I didn’t start running until I was 38 years old. Truthfully, I didn’t get into fitness period until I had Erin at age 30 and was tired of going up sizes when I went shopping. But running has been different than just working out for me.
I started running because of Girls on the Run. If you’ve never heard of it, it’s an organization that was started as a character development to empower girls in grades 3-5 to be healthy and strong. As they say, it’s so much more than a running program. For ten weeks, we have lessons that cover topics from healthy choices with our food to bullies and being assertive. Our team does a community service project each season (our school participates in both the spring and fall seasons). I cannot say enough good things about this national program, and I give total credit to becoming a runner to Girls on the Run. Even if I’m kind of old to be called a “girl”, I think I have gotten as much out of this program as the girls do. After all, who can’t hear enough that being assertive and standing up for yourself is wonderful?
The very first 5K I ran was with Girls on the Run, and I’d never participated in any organized run before. That first one I will never forget—I felt like I’d just done something tremendous and I was so proud of our little team. That was five years ago, when we scraped together enough girls to have a full team of eight girls. Now we have over 30 girls each season. The atmosphere at a Girls on the Run race is very party-like and fun. Now that I’ve run a lot of organized races, I realize that it’s pretty unique in the tremendous amount of positive vibes that are just out there at that event. Truly amazing.
This past fall, I became acquainted with another organization that makes my running more meaningful. It’s called Who I Run 4. It was started when the founder, Tim Boyle, promised to run for a friend who was battling bilateral hip dyspasia—a friend who COULDN’T run. The concept is simple, yet so powerful. Runners sign up to be matched with a buddy. Buddies can be newborn babies to adults who physically are unable to run. Runners dedicate their miles to their buddy. You connect on Facebook and a lot of the pairs actually meet eventually. The relationships that develop are such a beautiful thing.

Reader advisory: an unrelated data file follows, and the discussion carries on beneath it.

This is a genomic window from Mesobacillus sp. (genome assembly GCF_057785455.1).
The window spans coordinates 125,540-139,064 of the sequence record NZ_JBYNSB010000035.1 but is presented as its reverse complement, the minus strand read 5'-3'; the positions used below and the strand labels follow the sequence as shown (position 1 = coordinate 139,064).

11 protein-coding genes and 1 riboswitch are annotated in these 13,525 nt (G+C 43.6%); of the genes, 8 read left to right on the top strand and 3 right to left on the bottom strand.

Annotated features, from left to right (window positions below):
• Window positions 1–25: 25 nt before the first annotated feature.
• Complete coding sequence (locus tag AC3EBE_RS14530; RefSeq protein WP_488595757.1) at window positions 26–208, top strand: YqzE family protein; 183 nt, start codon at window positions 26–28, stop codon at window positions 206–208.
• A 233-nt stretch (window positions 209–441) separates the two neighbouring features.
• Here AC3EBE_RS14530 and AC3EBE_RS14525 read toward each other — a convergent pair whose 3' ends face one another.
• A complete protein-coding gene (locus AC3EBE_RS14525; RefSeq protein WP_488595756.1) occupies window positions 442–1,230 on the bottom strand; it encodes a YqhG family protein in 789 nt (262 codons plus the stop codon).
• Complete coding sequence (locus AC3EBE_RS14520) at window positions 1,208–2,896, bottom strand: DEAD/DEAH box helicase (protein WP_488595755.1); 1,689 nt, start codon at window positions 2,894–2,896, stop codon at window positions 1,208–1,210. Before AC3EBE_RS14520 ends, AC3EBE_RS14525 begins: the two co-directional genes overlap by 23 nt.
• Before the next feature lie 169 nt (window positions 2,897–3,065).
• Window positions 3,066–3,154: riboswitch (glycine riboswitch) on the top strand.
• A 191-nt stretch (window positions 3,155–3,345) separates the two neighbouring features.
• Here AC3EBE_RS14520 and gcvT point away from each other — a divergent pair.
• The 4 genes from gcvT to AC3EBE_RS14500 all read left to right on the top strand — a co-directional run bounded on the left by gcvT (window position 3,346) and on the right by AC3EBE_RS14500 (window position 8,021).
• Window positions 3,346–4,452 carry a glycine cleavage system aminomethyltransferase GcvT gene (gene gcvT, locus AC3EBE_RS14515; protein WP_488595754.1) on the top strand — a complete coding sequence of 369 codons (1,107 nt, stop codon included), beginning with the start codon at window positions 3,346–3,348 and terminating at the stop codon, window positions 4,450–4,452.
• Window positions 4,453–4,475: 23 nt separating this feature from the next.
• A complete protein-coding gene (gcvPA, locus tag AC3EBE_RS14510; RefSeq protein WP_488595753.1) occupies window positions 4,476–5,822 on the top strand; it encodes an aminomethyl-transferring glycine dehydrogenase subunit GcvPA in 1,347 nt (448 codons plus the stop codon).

My buddy is a little boy named Niko. He isn’t even a year old, and has many health issues. First, I have to say, he is absolutely adorable and has the most beautiful, happy smile. He has a very rare syndrome called 2Q37 Deletion—most babies with this syndrome don’t survive the pregnancy. But his mom, Briane, who I keep in touch with, is an amazing mom. Her posts are so full of hope and love for her baby. I really do think about Niko and his family every time I’m running and they inspire me to be a more grateful person. Whenever I want to be reassured that there are loving, caring people in the world, I just read through the posts on Facebook for our group.
Running has become so much more than the physical activity of turning over my legs. It represents me when I’m being my best self—okay, maybe not my messy hair or my smelly sweat—but the me that strives for more and is willing to work for it. I realize that it’s in part due to the endorphins, but when I run I’m reminded of the many joys in my life. And they are something to celebrate.
For more information on Girls on the Run see www.girlsontherun.org
For more information on Who I Run 4 see http://www.whoirun4.com